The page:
Topical Steroid Side Effects

Topical steroids are extremely effective at treating a wide range of inflammatory diseases, but these medications are not without risks.

Some potential topical steroid side effects include burning, stinging, stretch marks, skin thinning, and infections. Long-term use can lead to skin and eye damage.

This article explores these and other side effects of topical steroids, some of which are mild and transient and others of which are severe and irreversible.

Woman hand hydrating skin applying cream in winter
AntonioGuillem / Getty Images


Erythema describes skin redness that commonly accompanies a rash or an inflammatory skin condition. With topical steroids, erythema is common on the face but can also affect the genitals and other delicate areas of skin. Burning or stinging sensations may also occur.

Erythema may occur when first starting treatment and gradually resolve as your skin adapts to the treatment. But, it can also develop if with high-potency steroids or when the drug is overused. This may require a dose adjustment or the discontinuation of treatment.

Blackheads and Whiteheads

Oral steroids are known to cause acne-like breakouts called acneiform eruptions on the trunk and limbs of some people. While this is uncommon with topical steroids, the drugs can sometimes cause comedones—better known as blackheads or whiteheads—on the face with prolonged use.

The risk is greatest in people with existing comedones or acne. This can lead to an outbreak of acne in some people, including a more severe form of acne known as nodular acne.

Contact Dermatitis

Allergic contact dermatitis is a generally non-severe reaction experienced by some topical steroid users. They may either be allergic to a non-active ingredient (like lanolin or a chemical preservative) or the actual steroid molecule.

People who use multiple drugs to treat a chronic skin condition are at a higher risk of allergic contact dermatitis.


Tachyphylaxis is a rapid decrease in the response to a topical steroid due to repeated use. Overuse of steroids can cause the skin to develop a tolerance to the drug, rendering them useless.

When this happens, people will often increase the dosage or apply the steroid more frequently. This not only increases a person's tolerance to the drug but the risk of more serious side effects as well.

Tachyphylaxis can usually be reversed by stopping treatment for at least seven days and then restarting.


Prolonged use of a topical steroid on the face can cause rosacea. This is an inflammatory condition that causes reddened skin and a rash, usually on the nose and cheeks.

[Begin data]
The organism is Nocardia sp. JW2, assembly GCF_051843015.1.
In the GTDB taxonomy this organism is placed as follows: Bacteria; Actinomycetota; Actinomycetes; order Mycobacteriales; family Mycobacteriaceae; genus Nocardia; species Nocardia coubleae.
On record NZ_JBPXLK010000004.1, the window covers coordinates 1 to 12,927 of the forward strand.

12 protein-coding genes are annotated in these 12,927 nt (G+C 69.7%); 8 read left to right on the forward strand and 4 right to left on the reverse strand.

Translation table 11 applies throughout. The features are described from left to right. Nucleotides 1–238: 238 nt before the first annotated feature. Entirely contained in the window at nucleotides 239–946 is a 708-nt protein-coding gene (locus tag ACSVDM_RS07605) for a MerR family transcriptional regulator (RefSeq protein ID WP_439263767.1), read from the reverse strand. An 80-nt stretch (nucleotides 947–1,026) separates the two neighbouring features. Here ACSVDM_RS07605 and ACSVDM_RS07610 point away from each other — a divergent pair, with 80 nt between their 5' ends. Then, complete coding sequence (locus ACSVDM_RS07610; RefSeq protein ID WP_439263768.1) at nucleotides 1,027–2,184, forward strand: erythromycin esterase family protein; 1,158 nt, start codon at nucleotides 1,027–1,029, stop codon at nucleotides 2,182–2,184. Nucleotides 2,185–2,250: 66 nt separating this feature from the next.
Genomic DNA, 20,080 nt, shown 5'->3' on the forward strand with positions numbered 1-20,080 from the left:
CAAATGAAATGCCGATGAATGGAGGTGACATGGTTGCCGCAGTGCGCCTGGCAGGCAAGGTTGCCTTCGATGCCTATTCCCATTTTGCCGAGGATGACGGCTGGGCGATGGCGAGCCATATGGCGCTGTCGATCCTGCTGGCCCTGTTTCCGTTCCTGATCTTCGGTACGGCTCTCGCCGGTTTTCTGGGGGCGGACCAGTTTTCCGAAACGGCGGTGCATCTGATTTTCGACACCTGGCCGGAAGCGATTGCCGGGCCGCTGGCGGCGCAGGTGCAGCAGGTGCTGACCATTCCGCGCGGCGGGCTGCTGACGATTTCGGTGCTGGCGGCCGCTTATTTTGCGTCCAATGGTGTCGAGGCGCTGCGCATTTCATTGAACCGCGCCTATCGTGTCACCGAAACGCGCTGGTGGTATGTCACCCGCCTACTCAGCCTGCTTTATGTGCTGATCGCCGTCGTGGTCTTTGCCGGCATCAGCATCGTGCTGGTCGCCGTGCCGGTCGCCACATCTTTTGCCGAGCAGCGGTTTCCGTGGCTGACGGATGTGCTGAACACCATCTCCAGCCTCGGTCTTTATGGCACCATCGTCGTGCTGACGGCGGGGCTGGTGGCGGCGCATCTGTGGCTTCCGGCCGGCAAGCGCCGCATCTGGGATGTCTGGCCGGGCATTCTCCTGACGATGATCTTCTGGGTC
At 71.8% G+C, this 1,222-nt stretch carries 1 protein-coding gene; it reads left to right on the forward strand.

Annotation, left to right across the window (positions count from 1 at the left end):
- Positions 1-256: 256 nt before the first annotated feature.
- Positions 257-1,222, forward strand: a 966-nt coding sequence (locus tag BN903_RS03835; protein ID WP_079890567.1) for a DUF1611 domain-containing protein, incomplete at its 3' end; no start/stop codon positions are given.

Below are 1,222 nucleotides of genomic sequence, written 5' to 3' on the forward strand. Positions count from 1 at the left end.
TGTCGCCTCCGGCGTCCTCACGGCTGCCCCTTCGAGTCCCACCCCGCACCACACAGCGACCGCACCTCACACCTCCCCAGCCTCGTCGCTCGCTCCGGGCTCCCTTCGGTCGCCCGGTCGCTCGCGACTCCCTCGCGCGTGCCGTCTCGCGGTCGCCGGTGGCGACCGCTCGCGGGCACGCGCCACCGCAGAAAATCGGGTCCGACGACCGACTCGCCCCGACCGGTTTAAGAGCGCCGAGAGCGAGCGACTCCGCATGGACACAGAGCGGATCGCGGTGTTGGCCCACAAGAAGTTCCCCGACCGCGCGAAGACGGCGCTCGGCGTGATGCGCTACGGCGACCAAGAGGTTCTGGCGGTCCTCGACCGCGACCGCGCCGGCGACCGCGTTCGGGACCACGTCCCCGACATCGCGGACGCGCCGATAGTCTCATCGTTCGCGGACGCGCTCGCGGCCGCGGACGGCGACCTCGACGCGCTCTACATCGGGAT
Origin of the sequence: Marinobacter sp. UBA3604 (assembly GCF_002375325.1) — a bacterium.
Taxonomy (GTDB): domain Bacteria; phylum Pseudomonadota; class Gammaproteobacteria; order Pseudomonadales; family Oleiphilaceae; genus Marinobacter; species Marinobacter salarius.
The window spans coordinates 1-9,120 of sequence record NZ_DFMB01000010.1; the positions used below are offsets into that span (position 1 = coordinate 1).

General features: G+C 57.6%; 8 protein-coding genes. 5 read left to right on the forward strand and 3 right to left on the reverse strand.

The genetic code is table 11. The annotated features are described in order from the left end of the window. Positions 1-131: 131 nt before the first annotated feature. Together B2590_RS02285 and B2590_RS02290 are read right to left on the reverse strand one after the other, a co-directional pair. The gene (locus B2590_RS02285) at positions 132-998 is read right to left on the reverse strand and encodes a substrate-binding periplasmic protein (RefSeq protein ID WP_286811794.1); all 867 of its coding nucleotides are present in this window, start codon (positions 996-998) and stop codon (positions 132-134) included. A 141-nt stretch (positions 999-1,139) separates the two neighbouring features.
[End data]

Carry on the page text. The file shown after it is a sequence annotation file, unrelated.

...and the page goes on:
Not only can topical steroids cause rosacea, but the abrupt discontinuation of the drug after prolonged use can lead to rosacea symptoms, including intense facial redness and fluid-filled bumps.

Rebound Syndrome Warning

In people with eczema or psoriasis, the sudden discontinuation of a high-potency topical steroid can cause rebound syndrome, in which the condition you were treating spontaneously—and sometimes severely—returns.

Skin Atrophy

Skin atrophy is one of the most common side effects of topical steroid overuse. It describes the thinning of the upper layer of skin (called the epidermis) and structural changes in the middle layer of skin (called the dermis). When this happens, the skin can become lax, wrinkled, and shiny.

Skin atrophy can make the outer layer of skin noticeably thinner and the underlying veins more visible. This may be accompanied by telangiectasia (spider veins), purpura (purplish blood spots), and hypopigmentation (the loss of skin color).

Skin atrophy is usually reversible once the topical steroid is stopped, but it may take months for the skin to thicken to normal.

Stretch Marks

Repeated use of topical steroids in areas where skin touches skin, such as the groin and armpits, can result in stretch marks (striae).

Stretch marks from topical steroid use are permanent and irreversible. They can be very itchy and may require a lower-strength steroid to treat the underlying itch.

Skin Infections

Because topical steroids alter the way the immune system works, they can lower the skin’s ability to fight off bacterial and fungal infections.

A typical example of this is when someone applies a topical steroid to an itchy groin rash. This can cause the overgrowth of fungus naturally residing on the skin, leading to a fungal skin infection like jock itch (tinea cruris).

A fungal skin infection caused by topical steroids is known as tinea incognito.

Topical steroids can also cause the worsening of existing skin conditions, which is why you should never apply the drug to infected skin.


Glaucoma is a rare side effect of topical steroids during which the pressure inside the eye can build, causing progressive damage to the optic nerve. Glaucoma generally occurs with the long-term overuse of oral steroids, but it can also occur when high-potency topical steroid eyedrops are overused.

Despite the fact that glaucoma is uncommon in topical steroid users, it has been known to cause permanent loss of vision and blindness in isolated cases.

6 Sources
Verywell Health uses only high-quality sources, including peer-reviewed studies, to support the facts within our articles. Read our editorial process to learn more about how we fact-check and keep our content accurate, reliable, and trustworthy.
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By Heather L. Brannon, MD
Heather L. Brannon, MD, is a family practice physician in Mauldin, South Carolina. She has been in practice for over 20 years.